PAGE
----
A moment of silence, please, for a dear old friend: Microsoft will end support for Windows Essentials on January 10, 2017, and without viable replacements for its most still-valuable tools.
I’m not sure if this is news, or “new”: I discovered that this morning when I navigated to a URL that is fixed in my brain—get.live.com—and was redirected to a new support page instead of the old Windows Essentials site.
Note: The page does report that it was last reviewed on September 9, so maybe I just missed this. But I wrote about the need for an update or replacement for this suite back in February.
You can still download Essentials from this support page, but now I’m wondering if that is temporary. Will the download disappear once January 10 has come and gone? I suppose it will.
And that’s bad on a number of levels. The most important being that Microsoft has not issued new tools that satisfactorily replace the ones found in this long-neglected suite of desktop applications.
Consider what is/was available and what Microsoft now offers in Windows 10 as replacements:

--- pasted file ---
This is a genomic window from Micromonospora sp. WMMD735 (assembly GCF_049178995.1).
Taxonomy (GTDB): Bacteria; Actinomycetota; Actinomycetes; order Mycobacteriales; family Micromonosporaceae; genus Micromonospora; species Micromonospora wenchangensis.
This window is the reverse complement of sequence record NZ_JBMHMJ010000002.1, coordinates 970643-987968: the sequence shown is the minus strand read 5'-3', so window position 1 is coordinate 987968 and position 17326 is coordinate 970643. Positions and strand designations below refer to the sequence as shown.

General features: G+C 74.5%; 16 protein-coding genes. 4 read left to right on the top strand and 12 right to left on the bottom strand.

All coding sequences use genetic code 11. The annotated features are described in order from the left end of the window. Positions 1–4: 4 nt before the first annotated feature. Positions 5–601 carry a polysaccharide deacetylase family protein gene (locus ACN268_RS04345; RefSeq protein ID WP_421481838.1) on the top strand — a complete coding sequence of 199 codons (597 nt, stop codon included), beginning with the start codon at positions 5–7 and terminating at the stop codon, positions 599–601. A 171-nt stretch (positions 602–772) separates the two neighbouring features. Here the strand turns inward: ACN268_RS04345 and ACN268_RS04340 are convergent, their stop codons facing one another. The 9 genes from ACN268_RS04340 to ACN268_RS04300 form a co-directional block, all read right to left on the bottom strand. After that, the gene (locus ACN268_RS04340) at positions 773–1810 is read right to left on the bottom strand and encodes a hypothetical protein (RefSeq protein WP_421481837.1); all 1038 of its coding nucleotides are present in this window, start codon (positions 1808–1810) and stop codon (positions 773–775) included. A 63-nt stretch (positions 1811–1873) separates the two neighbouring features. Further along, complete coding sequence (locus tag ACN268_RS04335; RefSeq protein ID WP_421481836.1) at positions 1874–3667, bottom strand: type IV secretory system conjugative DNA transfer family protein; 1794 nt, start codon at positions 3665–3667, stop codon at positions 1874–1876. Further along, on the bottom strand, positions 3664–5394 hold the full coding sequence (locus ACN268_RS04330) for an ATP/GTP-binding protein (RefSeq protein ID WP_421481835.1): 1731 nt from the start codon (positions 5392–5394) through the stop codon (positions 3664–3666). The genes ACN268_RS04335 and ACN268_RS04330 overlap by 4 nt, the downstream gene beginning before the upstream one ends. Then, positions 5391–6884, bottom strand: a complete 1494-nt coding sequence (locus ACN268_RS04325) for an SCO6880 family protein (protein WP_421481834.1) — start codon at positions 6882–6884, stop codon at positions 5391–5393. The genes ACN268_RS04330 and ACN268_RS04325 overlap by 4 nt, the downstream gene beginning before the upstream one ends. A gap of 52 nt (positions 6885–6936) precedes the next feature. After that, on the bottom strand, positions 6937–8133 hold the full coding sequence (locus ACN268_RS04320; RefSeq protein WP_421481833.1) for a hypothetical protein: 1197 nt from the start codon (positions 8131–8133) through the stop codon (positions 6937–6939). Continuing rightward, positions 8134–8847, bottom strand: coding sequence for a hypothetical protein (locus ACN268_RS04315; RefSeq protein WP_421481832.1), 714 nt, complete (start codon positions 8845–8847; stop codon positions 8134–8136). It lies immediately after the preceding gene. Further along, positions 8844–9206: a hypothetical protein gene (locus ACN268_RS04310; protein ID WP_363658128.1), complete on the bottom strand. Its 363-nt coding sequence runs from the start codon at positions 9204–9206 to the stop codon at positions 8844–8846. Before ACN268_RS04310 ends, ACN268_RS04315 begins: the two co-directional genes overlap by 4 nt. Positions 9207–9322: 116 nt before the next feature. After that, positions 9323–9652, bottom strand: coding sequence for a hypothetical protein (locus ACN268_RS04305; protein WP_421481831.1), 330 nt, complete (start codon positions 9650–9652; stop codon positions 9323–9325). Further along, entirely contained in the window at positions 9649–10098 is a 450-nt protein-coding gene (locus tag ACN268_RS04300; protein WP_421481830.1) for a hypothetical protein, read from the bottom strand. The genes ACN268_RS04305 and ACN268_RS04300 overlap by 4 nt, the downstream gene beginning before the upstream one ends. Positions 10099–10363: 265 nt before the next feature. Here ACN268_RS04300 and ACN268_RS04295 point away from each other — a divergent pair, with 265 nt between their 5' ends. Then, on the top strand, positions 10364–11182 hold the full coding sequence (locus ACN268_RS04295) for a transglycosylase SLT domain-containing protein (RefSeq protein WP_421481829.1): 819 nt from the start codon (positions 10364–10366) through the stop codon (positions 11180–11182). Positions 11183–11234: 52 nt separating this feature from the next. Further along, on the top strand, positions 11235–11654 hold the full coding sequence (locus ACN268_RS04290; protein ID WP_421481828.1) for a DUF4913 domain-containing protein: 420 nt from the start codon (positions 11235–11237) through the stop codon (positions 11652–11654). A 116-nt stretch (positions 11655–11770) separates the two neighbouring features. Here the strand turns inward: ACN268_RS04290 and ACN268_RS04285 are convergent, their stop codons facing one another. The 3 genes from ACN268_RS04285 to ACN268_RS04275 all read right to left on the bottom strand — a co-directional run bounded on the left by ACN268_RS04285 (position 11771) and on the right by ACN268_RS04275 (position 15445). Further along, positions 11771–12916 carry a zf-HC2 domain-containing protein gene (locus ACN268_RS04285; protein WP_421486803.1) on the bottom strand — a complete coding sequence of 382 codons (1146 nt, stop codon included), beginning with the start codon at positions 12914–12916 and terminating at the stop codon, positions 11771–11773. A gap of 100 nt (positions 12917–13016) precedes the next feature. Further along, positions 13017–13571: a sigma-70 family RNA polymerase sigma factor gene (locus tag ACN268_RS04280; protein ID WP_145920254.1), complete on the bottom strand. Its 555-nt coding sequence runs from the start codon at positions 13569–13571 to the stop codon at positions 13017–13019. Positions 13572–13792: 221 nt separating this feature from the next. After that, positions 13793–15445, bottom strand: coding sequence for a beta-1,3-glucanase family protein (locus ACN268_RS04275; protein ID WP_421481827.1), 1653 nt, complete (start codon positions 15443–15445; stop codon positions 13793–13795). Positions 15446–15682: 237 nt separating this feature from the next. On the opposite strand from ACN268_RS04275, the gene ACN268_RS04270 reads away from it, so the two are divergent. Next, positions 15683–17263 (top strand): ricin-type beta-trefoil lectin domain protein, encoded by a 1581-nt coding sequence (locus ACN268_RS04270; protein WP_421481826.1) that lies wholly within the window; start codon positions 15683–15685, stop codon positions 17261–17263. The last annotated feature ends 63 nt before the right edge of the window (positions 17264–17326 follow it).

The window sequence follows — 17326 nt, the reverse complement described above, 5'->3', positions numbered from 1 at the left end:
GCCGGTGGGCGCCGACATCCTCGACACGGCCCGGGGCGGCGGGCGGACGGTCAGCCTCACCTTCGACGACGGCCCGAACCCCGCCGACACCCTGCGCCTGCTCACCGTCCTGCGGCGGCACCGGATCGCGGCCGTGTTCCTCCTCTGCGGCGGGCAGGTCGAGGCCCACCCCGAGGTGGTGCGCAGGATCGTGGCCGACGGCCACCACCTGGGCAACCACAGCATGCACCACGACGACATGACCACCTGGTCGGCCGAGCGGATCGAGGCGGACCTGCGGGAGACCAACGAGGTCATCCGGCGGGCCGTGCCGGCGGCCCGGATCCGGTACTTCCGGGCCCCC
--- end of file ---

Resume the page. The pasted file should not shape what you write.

Photo Gallery. A powerful tool for organizing, editing, and sharing your photos. Replaced by Photos, a toy app.
Movie Maker. A simple but power video editor. Microsoft offers no replacement for this tool in Windows 10.
Windows Live Writer. A front-end to various blog engines, this one is now open source.
Windows Live Mail. This email, contacts, and calendar solution was like Outlook for consumers. And it’s replaced by Windows Mail, People, and Calendar, which are either toys or decent, depending on your needs or perspective.
OneDrive. This is now integrated with Windows 10. And after a rough start, I think it’s working well.
Windows Messenger. This has been replaced by Skype, which I think we can all agree has never lived up to its promise.
So, rest in peace, Windows Essentials. I miss you already.